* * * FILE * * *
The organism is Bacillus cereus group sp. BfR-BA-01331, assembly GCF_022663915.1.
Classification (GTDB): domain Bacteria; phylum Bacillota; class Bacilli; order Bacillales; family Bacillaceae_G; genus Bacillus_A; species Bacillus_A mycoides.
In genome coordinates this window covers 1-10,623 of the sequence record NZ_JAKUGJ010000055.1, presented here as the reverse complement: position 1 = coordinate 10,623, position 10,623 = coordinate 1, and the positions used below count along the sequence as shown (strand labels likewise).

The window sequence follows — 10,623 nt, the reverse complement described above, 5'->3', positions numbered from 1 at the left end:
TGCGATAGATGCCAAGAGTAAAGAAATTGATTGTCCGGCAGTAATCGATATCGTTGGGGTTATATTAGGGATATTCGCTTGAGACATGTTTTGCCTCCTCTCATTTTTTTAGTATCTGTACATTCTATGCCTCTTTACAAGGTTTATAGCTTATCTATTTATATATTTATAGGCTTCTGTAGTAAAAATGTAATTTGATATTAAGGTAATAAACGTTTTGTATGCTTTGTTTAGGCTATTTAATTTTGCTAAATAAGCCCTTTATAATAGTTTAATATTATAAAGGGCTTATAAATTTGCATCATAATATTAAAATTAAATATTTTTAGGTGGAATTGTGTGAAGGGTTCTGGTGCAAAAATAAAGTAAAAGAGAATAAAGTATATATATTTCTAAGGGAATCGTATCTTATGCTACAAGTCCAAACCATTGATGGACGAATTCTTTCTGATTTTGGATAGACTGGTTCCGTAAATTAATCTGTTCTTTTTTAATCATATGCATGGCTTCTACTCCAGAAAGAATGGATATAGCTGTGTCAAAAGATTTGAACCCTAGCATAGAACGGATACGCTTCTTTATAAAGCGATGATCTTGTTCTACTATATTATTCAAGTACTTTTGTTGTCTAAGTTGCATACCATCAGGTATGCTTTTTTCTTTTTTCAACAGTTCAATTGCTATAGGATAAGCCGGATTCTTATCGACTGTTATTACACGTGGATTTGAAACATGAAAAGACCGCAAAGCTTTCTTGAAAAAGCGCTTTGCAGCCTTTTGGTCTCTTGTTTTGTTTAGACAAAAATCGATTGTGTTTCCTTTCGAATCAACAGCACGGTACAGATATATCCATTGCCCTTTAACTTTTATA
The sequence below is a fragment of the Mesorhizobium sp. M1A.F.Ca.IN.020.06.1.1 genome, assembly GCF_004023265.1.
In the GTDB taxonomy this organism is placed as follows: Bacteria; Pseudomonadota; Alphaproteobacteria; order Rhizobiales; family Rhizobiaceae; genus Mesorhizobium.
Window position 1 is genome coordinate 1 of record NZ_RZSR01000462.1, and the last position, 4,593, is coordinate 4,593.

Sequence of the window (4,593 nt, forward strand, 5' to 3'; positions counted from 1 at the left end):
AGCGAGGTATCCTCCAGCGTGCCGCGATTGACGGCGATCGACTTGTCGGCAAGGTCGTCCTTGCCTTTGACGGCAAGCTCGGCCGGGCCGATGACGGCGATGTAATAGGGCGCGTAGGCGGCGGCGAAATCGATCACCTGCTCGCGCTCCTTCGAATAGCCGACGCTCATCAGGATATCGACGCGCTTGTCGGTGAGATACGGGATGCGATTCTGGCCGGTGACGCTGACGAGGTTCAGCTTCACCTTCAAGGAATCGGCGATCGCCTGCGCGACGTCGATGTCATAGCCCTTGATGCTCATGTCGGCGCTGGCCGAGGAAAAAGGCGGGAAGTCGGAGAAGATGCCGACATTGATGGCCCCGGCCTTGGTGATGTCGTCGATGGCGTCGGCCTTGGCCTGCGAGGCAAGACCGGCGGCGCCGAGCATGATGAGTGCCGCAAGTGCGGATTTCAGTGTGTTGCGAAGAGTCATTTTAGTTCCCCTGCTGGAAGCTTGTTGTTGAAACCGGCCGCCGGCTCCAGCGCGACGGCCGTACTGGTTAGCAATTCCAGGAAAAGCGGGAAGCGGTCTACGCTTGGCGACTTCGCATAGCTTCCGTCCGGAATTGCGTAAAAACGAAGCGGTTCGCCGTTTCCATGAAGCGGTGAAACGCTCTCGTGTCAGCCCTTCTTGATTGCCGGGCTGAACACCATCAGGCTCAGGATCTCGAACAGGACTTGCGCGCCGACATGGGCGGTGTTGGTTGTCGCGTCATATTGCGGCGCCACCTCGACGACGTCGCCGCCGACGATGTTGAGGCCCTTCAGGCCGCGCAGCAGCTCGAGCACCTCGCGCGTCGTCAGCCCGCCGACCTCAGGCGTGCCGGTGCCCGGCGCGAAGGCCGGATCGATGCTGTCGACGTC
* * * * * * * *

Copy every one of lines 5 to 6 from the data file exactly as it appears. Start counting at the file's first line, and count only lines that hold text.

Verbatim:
TGCGATAGATGCCAAGAGTAAAGAAATTGATTGTCCGGCAGTAATCGATATCGTTGGGGTTATATTAGGGATATTCGCTTGAGACATGTTTTGCCTCCTCTCATTTTTTTAGTATCTGTACATTCTATGCCTCTTTACAAGGTTTATAGCTTATCTATTTATATATTTATAGGCTTCTGTAGTAAAAATGTAATTTGATATTAAGGTAATAAACGTTTTGTATGCTTTGTTTAGGCTATTTAATTTTGCTAAATAAGCCCTTTATAATAGTTTAATATTATAAAGGGCTTATAAATTTGCATCATAATATTAAAATTAAATATTTTTAGGTGGAATTGTGTGAAGGGTTCTGGTGCAAAAATAAAGTAAAAGAGAATAAAGTATATATATTTCTAAGGGAATCGTATCTTATGCTACAAGTCCAAACCATTGATGGACGAATTCTTTCTGATTTTGGATAGACTGGTTCCGTAAATTAATCTGTTCTTTTTTAATCATATGCATGGCTTCTACTCCAGAAAGAATGGATATAGCTGTGTCAAAAGATTTGAACCCTAGCATAGAACGGATACGCTTCTTTATAAAGCGATGATCTTGTTCTACTATATTATTCAAGTACTTTTGTTGTCTAAGTTGCATACCATCAGGTATGCTTTTTTCTTTTTTCAACAGTTCAATTGCTATAGGATAAGCCGGATTCTTATCGACTGTTATTACACGTGGATTTGAAACATGAAAAGACCGCAAAGCTTTCTTGAAAAAGCGCTTTGCAGCCTTTTGGTCTCTTGTTTTGTTTAGACAAAAATCGATTGTGTTTCCTTTCGAATCAACAGCACGGTACAGATATATCCATTGCCCTTTAACTTTTATA
The sequence below is a fragment of the Mesorhizobium sp. M1A.F.Ca.IN.020.06.1.1 genome, assembly GCF_004023265.1.